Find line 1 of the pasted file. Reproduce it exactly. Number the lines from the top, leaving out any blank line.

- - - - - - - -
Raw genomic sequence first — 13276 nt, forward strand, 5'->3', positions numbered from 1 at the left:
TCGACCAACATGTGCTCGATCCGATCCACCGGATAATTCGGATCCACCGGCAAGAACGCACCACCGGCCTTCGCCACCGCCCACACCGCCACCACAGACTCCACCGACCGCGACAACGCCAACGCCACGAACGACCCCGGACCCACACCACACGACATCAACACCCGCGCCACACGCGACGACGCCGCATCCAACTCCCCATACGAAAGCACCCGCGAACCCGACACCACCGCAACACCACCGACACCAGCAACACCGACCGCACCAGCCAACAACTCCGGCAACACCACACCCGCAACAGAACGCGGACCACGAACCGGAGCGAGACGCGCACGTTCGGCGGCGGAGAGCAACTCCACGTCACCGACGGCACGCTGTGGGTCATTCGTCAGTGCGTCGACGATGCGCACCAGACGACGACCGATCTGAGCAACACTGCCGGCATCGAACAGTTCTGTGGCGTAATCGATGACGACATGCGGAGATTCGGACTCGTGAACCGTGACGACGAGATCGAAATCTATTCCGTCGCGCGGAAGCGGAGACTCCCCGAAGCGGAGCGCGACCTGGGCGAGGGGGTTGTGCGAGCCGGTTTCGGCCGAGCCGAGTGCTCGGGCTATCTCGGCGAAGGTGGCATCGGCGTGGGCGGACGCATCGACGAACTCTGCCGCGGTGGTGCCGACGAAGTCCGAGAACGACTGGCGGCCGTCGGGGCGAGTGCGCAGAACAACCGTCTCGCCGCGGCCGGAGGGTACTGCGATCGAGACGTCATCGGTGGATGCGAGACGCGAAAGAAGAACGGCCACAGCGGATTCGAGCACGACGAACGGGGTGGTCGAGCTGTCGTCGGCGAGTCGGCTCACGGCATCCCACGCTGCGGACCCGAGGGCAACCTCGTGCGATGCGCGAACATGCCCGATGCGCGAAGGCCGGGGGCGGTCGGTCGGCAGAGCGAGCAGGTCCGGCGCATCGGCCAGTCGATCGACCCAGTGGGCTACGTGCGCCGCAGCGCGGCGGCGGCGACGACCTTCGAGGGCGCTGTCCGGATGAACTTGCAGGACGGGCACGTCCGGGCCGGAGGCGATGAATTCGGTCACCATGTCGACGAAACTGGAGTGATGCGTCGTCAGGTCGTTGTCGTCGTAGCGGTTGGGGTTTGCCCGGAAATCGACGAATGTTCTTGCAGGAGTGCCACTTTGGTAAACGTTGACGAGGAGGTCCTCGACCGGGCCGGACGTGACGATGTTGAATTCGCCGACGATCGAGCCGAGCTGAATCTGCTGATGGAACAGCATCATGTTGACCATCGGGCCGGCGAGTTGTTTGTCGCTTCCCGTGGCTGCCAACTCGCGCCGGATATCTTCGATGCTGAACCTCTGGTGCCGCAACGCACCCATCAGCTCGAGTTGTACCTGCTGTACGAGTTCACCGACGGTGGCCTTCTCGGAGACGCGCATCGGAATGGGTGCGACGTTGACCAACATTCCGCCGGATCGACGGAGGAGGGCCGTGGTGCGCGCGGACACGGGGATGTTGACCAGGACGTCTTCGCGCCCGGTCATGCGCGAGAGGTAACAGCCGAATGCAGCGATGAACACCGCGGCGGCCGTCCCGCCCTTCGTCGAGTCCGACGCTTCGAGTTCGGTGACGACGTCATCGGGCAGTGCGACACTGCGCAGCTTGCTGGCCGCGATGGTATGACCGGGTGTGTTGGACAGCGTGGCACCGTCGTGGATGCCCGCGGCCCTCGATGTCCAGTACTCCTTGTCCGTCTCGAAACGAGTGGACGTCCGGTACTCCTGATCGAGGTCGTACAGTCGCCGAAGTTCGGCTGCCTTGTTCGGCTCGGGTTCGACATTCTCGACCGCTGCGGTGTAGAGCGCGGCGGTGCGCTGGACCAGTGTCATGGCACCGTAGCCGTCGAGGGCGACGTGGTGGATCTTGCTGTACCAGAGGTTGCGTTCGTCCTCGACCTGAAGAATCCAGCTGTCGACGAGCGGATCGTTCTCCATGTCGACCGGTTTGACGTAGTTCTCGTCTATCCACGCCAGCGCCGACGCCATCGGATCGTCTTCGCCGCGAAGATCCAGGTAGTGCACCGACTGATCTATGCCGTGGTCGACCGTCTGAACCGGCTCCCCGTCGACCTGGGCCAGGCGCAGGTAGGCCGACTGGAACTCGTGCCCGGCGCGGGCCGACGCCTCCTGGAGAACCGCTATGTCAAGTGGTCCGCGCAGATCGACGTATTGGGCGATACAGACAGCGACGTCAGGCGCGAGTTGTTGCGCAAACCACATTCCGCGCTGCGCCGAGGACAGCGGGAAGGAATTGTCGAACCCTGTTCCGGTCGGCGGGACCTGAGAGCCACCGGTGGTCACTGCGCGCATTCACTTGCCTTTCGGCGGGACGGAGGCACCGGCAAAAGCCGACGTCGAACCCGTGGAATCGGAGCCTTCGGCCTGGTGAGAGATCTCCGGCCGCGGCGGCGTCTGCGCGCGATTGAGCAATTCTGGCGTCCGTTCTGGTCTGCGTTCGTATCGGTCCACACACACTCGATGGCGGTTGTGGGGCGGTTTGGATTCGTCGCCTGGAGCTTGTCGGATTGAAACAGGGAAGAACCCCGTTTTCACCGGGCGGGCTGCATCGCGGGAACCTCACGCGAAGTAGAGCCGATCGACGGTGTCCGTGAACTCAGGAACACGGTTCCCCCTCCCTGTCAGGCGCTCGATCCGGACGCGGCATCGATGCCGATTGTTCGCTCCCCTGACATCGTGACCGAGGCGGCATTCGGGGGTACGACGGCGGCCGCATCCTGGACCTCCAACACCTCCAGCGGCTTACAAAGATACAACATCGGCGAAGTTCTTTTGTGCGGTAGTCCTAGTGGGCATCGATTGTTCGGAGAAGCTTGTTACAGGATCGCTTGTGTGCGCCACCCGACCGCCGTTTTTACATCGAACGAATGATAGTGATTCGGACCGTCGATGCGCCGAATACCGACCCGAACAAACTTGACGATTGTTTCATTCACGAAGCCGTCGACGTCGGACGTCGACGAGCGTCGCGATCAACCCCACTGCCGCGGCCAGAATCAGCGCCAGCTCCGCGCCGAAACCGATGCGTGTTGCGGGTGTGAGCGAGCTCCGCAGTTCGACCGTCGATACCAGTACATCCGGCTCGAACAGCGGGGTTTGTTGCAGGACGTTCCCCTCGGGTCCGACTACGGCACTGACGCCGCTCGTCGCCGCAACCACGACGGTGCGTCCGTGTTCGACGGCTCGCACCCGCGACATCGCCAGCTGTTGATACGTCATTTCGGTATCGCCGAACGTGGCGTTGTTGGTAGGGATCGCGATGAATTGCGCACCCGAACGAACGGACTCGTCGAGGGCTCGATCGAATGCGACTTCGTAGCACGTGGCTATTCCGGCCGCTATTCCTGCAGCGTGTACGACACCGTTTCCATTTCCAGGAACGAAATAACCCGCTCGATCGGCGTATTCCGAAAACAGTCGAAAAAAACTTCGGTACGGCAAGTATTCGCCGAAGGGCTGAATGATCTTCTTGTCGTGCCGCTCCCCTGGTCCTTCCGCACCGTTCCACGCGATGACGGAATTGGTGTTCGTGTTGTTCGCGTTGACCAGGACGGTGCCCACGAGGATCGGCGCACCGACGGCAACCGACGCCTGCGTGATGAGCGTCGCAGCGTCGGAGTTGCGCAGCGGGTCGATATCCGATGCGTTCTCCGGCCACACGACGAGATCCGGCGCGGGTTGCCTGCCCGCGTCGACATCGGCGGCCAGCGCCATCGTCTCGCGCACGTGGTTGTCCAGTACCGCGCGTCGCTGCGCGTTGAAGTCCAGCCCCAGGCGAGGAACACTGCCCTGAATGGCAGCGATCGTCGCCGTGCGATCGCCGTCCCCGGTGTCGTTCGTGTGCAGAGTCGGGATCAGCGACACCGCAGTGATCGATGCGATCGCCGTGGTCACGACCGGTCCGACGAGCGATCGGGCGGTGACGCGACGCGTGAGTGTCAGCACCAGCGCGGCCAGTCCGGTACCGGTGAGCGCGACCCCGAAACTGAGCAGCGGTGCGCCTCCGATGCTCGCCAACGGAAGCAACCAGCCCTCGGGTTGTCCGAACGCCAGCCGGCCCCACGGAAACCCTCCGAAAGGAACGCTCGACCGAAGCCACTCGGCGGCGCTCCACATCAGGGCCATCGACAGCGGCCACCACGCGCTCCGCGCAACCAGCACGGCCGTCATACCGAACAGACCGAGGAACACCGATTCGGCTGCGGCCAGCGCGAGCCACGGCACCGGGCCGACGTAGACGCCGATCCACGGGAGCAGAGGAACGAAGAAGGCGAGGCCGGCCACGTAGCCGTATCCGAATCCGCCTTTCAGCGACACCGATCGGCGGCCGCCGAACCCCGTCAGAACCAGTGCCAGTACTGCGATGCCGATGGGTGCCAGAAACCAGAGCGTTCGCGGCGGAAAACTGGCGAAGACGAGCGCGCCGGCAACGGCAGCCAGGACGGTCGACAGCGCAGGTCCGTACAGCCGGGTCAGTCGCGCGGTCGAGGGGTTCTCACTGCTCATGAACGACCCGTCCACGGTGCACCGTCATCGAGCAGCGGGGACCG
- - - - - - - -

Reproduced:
Raw genomic sequence first — 13276 nt, forward strand, 5'->3', positions numbered from 1 at the left: